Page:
To this day, before I begin working on an assignment, I spend a minute remembering this drawing and the ingredients that made it most joyful—the fearless mark-making, the clarity of the task, the focus, the humbleness with which I approached the page, and the layering of imperfect marks to create a finished piece. I don't always succeed, but I always try to incorporate all these elements into my working process, and, when I do, I do my best work.
I've always loved life drawing because of the timer. A figure drawing is a record of an experience. It is finished because the timer says so. It is what it is, imperfections and all, and everybody gets that. In my illustration work, though, I am the queen of the do-over, the endless tweaking, the "version 100", and my expectation is that this is part of the process. I plod along and keep on hitting it till it says "uncle". There's this magic moment where suddenly it's right. And until that point, it isn't. This means it takes me a crazy number of hours to finish anything. Or it did.
Now I'm a mom. And there aren't crazy numbers of hours. There are minutes. Pulling an all nighter means something different than it used to, cause instead of sleeping away the day after a deadline, I have to keep two tiny kids alive. Today I turned in a book cover image. It didn't get tweaked. It didn't get edited. It was option two of two. A last minute experiment that ended up being the one the author chose, so it went to press. There are about a million things I would have tweaked, a million other versions I would have tried given the chance. But the timer went off. Time to pick up the preschooler. So it's out in the world. This is how my work is going to be for at least the foreseeable future. Illustration Light.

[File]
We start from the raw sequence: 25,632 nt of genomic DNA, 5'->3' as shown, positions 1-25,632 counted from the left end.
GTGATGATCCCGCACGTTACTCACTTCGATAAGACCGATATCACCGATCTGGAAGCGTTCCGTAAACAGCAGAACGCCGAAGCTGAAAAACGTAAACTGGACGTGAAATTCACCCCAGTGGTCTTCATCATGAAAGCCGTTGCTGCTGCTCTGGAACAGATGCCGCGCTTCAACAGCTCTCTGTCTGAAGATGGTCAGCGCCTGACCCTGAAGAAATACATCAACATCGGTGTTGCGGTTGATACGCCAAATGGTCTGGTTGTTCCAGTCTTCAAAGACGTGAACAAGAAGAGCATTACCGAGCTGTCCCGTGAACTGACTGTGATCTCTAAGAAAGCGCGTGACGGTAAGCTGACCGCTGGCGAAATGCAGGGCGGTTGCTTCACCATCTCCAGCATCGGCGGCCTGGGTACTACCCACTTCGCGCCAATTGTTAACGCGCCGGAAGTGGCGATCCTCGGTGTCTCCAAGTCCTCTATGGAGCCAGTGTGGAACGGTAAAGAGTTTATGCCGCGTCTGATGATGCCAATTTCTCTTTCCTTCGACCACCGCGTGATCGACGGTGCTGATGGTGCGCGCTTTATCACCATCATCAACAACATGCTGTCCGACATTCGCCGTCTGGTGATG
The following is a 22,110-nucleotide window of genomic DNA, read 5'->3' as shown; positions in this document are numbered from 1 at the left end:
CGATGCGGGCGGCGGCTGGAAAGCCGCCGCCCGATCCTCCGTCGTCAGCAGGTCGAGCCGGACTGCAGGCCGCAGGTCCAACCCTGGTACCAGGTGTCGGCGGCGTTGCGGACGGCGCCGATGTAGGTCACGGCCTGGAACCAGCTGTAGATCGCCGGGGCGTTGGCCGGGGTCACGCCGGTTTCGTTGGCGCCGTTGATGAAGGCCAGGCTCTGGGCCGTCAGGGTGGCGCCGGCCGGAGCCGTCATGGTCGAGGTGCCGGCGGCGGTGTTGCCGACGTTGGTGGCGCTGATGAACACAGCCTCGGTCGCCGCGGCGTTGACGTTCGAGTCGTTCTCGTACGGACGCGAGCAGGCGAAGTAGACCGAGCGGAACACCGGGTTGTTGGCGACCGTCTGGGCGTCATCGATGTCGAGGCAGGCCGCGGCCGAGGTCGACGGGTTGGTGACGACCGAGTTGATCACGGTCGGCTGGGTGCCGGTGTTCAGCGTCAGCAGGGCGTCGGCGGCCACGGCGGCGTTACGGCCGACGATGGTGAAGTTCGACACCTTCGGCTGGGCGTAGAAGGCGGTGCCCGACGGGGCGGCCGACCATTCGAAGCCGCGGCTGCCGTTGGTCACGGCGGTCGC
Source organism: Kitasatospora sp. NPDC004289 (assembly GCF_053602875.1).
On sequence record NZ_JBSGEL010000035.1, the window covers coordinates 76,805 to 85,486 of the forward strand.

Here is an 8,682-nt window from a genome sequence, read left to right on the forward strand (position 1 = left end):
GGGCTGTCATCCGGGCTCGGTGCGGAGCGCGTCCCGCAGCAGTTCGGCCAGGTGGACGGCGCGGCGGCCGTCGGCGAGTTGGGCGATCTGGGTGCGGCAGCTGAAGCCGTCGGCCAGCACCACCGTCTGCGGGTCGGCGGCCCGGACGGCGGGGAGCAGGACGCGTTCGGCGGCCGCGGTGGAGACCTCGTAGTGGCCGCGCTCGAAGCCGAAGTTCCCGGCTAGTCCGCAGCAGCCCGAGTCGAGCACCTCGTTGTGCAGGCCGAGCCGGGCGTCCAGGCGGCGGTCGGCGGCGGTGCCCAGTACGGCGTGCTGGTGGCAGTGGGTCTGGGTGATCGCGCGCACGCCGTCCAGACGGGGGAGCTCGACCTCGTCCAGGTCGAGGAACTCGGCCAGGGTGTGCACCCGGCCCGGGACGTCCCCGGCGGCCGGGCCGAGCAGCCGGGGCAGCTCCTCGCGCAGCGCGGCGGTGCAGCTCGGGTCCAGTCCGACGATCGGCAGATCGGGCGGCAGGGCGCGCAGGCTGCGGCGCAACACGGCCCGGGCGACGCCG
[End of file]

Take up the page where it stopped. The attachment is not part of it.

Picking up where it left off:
And that's a good thing. What I had going on before was Illustration Heavy, which came with big pressure. Each new image had the potential to be a masterpiece, if I just hit it hard enough and long enough. This potential would keep me from making anything at all. I always loved figure drawing more than illustration work, because it was just about making an image, getting something down before the pose was gone. I'd have a stack of pictures at the end, some horrible, plus a few gems. Nowadays I have two choices: either I hang up illustration until the kids are older, or embrace the timer and just make a stack of pictures. Might be a few gems in there.
I put together a packet of images tonight to send to Cricket magazine. I feel reckless, slapping together a mailing, hurling my work out into the world. I feel none of that preciousness I used to feel about my work. I'm not thinking about career direction, portfolio building, or any of that. Just ready to make another picture cause somebody needs one. After I find out why the baby's awake again.